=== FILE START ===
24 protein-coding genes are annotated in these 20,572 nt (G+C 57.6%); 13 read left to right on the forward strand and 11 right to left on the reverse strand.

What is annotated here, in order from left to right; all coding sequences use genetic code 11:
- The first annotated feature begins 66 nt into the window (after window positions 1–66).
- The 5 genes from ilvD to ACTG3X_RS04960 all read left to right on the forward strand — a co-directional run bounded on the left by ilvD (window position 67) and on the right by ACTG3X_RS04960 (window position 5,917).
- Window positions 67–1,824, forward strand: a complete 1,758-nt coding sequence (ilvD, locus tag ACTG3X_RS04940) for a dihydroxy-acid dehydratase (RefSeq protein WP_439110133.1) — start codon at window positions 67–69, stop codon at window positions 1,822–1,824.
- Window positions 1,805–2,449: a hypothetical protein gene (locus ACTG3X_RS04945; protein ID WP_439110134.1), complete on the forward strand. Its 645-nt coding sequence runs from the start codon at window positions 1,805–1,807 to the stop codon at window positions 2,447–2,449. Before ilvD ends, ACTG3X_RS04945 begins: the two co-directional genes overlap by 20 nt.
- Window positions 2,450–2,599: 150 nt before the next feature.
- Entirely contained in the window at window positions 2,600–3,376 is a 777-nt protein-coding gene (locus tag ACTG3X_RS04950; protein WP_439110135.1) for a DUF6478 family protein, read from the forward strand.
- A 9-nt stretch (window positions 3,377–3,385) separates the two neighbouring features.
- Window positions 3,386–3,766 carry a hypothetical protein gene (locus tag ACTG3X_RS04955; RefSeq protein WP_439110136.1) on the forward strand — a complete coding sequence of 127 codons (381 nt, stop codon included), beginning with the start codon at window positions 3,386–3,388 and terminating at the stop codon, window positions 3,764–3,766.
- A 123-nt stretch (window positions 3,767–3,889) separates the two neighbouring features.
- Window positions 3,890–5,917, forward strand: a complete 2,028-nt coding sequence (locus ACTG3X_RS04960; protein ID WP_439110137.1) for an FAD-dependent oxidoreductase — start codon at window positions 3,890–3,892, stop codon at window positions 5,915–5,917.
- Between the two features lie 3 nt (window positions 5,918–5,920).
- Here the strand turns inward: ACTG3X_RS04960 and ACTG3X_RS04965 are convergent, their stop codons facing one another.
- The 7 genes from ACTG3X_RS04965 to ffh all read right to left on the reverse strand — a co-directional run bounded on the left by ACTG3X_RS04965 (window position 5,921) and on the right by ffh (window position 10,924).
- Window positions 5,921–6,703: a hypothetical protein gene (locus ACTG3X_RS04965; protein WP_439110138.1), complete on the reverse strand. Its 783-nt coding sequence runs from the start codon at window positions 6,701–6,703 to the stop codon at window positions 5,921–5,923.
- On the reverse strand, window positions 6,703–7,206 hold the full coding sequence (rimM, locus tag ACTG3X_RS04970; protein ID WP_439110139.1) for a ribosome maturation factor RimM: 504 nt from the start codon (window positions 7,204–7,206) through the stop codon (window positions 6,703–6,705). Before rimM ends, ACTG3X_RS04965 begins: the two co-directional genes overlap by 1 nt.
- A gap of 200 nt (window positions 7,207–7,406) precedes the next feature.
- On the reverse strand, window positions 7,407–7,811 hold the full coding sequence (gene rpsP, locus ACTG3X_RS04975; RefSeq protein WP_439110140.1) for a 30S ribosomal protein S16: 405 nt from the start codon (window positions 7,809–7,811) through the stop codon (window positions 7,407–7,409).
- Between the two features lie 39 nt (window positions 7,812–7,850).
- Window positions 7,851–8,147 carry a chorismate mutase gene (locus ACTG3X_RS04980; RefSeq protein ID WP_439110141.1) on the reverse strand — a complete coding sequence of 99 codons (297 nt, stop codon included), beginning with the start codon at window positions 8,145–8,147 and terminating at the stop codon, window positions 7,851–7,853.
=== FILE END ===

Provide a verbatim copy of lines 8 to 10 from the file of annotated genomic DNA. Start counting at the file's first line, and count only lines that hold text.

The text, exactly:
- Entirely contained in the window at window positions 2,600–3,376 is a 777-nt protein-coding gene (locus tag ACTG3X_RS04950; protein WP_439110135.1) for a DUF6478 family protein, read from the forward strand.
- A 9-nt stretch (window positions 3,377–3,385) separates the two neighbouring features.
- Window positions 3,386–3,766 carry a hypothetical protein gene (locus tag ACTG3X_RS04955; RefSeq protein WP_439110136.1) on the forward strand — a complete coding sequence of 127 codons (381 nt, stop codon included), beginning with the start codon at window positions 3,386–3,388 and terminating at the stop codon, window positions 3,764–3,766.